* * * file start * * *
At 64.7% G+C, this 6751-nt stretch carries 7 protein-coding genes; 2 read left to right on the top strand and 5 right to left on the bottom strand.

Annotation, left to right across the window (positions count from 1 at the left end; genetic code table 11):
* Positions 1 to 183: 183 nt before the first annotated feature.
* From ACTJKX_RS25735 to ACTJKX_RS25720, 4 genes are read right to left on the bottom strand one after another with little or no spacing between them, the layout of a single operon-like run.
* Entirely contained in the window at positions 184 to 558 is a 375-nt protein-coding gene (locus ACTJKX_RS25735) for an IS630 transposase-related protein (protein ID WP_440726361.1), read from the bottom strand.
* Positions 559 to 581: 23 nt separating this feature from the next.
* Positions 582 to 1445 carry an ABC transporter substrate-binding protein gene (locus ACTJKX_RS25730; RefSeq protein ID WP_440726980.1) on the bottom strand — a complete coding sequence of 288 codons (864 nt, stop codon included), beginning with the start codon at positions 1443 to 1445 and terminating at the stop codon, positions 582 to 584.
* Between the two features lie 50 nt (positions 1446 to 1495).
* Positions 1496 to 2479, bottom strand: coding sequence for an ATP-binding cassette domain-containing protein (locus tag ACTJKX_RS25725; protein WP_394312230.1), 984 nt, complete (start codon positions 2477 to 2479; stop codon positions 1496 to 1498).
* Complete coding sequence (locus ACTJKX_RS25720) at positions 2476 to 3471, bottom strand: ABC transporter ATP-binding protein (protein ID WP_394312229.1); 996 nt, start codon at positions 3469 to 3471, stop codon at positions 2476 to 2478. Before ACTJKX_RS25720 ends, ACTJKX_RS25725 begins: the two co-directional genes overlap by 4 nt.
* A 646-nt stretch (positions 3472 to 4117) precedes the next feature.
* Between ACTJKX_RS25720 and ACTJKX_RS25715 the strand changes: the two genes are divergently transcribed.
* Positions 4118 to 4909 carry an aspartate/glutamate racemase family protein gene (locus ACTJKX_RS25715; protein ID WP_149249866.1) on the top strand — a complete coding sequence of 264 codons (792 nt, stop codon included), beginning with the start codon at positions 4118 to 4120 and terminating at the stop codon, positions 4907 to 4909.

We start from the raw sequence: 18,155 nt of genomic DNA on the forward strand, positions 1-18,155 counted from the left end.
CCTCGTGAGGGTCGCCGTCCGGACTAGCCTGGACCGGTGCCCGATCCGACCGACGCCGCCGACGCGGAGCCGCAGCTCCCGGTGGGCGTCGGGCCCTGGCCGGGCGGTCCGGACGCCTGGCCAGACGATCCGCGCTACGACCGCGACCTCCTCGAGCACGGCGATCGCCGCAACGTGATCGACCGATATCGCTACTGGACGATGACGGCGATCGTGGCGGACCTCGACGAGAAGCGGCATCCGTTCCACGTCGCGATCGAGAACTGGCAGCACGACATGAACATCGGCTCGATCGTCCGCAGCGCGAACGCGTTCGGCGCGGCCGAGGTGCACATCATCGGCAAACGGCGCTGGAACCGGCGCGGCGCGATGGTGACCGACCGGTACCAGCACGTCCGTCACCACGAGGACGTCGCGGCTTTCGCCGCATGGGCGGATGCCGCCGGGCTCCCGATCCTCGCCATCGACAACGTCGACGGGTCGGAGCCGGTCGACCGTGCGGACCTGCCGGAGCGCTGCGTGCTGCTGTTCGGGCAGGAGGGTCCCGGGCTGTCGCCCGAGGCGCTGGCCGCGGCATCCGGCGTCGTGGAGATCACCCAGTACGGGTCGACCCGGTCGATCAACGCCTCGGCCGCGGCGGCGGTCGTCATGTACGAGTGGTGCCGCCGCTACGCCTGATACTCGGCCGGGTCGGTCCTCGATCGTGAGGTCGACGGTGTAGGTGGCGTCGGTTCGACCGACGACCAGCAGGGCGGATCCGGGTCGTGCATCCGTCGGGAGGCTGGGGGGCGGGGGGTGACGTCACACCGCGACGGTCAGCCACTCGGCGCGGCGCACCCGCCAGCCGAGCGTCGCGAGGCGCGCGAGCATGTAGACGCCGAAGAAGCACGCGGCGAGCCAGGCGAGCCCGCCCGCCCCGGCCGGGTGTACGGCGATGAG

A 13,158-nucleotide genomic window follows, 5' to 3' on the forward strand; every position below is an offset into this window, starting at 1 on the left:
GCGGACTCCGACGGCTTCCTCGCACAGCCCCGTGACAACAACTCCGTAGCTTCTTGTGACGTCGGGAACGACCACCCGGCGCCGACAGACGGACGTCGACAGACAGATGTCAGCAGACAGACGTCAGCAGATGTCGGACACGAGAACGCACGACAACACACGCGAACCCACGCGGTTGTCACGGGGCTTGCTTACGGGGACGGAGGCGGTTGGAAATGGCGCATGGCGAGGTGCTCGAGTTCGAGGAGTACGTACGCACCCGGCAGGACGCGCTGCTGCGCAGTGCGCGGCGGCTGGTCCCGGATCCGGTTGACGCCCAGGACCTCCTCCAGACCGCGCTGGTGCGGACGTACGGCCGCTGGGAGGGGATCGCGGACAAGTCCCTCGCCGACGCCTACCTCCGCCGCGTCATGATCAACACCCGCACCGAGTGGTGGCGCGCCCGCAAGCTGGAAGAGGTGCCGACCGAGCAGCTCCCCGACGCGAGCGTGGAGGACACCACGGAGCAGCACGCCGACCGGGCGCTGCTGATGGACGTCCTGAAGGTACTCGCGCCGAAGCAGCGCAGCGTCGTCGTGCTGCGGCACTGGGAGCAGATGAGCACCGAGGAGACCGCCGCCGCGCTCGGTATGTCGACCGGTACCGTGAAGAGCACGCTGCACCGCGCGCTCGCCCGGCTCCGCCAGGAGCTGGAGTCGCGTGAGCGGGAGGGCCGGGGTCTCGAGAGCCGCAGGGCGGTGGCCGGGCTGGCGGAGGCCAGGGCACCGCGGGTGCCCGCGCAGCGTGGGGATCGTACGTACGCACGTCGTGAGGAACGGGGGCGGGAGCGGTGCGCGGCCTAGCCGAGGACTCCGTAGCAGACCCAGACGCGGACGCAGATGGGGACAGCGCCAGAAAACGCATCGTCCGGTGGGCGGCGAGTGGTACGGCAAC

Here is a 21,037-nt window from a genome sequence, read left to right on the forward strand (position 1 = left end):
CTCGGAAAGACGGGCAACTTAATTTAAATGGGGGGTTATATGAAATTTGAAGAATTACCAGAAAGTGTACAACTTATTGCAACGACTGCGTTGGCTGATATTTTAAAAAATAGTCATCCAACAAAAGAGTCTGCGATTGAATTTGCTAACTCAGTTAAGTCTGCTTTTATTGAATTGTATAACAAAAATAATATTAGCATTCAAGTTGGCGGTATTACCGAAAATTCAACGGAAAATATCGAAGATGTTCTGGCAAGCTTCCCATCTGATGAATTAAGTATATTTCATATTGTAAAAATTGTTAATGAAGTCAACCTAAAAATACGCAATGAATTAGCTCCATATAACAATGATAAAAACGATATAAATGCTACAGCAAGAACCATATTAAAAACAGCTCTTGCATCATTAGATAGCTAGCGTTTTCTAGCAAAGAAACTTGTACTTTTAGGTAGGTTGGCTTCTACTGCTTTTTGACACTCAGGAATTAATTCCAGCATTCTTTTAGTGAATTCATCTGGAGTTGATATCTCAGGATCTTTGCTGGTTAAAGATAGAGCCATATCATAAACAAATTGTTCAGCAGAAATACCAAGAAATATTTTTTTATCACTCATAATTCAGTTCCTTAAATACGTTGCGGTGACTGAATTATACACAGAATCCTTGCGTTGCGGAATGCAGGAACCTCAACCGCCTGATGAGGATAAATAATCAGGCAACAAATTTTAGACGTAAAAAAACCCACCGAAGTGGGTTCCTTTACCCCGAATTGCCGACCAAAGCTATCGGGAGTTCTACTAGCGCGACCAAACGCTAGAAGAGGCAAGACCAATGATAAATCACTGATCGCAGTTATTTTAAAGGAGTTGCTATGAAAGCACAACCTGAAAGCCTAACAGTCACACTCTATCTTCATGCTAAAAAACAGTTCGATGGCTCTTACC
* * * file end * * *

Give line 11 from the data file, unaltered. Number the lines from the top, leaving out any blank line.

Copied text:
* A 646-nt stretch (positions 3472 to 4117) precedes the next feature.